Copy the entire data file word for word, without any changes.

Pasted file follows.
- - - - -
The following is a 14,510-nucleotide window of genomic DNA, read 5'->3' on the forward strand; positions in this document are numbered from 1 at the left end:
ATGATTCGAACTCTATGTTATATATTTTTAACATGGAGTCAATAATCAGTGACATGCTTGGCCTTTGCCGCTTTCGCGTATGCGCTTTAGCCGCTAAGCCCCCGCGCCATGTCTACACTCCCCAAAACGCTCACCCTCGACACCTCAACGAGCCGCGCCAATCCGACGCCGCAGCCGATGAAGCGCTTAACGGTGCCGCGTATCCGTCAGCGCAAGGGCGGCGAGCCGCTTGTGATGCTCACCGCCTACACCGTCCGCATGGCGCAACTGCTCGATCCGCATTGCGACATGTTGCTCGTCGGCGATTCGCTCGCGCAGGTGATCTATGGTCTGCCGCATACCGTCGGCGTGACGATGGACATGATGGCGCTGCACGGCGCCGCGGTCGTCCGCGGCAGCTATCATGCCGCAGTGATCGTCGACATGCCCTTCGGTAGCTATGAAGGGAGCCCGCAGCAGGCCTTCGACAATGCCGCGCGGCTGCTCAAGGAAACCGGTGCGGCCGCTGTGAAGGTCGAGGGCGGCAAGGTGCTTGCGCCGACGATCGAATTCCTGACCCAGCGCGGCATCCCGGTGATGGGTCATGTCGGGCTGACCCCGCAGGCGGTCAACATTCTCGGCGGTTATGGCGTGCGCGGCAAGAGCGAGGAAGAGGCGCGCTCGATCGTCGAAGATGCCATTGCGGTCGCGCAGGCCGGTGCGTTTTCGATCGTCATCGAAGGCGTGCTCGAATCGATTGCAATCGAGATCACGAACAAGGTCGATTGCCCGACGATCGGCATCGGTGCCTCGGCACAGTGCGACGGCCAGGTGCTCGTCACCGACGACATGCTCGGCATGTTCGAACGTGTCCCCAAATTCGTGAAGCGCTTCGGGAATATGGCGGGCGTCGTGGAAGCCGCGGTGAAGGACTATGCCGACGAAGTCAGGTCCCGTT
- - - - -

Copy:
The following is a 14,510-nucleotide window of genomic DNA, read 5'->3' on the forward strand; positions in this document are numbered from 1 at the left end:
ATGATTCGAACTCTATGTTATATATTTTTAACATGGAGTCAATAATCAGTGACATGCTTGGCCTTTGCCGCTTTCGCGTATGCGCTTTAGCCGCTAAGCCCCCGCGCCATGTCTACACTCCCCAAAACGCTCACCCTCGACACCTCAACGAGCCGCGCCAATCCGACGCCGCAGCCGATGAAGCGCTTAACGGTGCCGCGTATCCGTCAGCGCAAGGGCGGCGAGCCGCTTGTGATGCTCACCGCCTACACCGTCCGCATGGCGCAACTGCTCGATCCGCATTGCGACATGTTGCTCGTCGGCGATTCGCTCGCGCAGGTGATCTATGGTCTGCCGCATACCGTCGGCGTGACGATGGACATGATGGCGCTGCACGGCGCCGCGGTCGTCCGCGGCAGCTATCATGCCGCAGTGATCGTCGACATGCCCTTCGGTAGCTATGAAGGGAGCCCGCAGCAGGCCTTCGACAATGCCGCGCGGCTGCTCAAGGAAACCGGTGCGGCCGCTGTGAAGGTCGAGGGCGGCAAGGTGCTTGCGCCGACGATCGAATTCCTGACCCAGCGCGGCATCCCGGTGATGGGTCATGTCGGGCTGACCCCGCAGGCGGTCAACATTCTCGGCGGTTATGGCGTGCGCGGCAAGAGCGAGGAAGAGGCGCGCTCGATCGTCGAAGATGCCATTGCGGTCGCGCAGGCCGGTGCGTTTTCGATCGTCATCGAAGGCGTGCTCGAATCGATTGCAATCGAGATCACGAACAAGGTCGATTGCCCGACGATCGGCATCGGTGCCTCGGCACAGTGCGACGGCCAGGTGCTCGTCACCGACGACATGCTCGGCATGTTCGAACGTGTCCCCAAATTCGTGAAGCGCTTCGGGAATATGGCGGGCGTCGTGGAAGCCGCGGTGAAGGACTATGCCGACGAAGTCAGGTCCCGTT